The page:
The Suffolk County Legislature (Long Island, New York) passed a bill this week establishing the country’s first animal abuse registry. The new law requires individuals convicted of animal abuse to submit their contact information and a photograph to the registry database and pay a $50 annual maintenance fee so that taxpayers are not footing the bill. See this article from the North Shore Sun and this press release from the Suffolk County Legislature. I have not located the full text of the new law; it looks like it is not available yet. UPDATE: the text of the law is now available here. Please post the link in the comments section if you have it. Another bill is pending in Suffolk County that would forbid pet stores from selling animals to individuals listed in the animal abuse registry..
The new law seems like a good idea, especially if it includes offenders who have been found guilty of neglect. Some people simply should not have pets. Nevertheless, supporters are overstating the law’s ability to prevent abuse. The first problem is the irony that pet stores, which may be prohibited in the future from selling animals to abusers, purchase many of their animals from abusers–puppy mills. The ASPCA estimates that 99 percent of pet store animals come from puppy mills. This figure is impossible to verify but nevertheless indicative of the prevalence of the puppy mills. Abuse needs to be confronted at the supply pipeline also.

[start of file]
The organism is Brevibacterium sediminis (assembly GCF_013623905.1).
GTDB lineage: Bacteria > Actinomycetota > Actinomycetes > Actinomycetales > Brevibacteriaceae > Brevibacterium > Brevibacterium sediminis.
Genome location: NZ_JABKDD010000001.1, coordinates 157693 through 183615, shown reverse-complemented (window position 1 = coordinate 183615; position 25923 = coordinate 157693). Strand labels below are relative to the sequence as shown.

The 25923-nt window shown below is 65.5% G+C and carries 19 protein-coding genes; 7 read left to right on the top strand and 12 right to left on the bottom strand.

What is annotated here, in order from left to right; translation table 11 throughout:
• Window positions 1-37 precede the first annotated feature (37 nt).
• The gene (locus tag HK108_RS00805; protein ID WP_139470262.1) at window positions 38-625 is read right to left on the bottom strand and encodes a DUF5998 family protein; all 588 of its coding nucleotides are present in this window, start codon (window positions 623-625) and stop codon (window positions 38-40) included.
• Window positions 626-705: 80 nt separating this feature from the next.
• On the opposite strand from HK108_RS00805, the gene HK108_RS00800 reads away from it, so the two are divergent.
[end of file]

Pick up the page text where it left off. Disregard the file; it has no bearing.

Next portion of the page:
Another potential problem is that many animal abusers do not shell out big bucks to purchase their victims at pet stores, from reputable breeders, or adopt from rescue organizations, all of which are either likely or potentially required to use the registry to screen their customers. Abuse is often a crime of opportunity, with abusers targeting the pets of family, friends, or neighbors. Secondly, supporters argue that the law protects not just pets, but people too, since many killers including Jeffrey Dahmer and David Berkowitz (the Son of Sam) tortured animals before murdering people. This claim is overblown; I do not see how the registry will prevent people from developing into serial killers, especially since they all obtained access to animals through family, friends, or neighbors.
What do you think? Will the new law be as effective as supporters claim?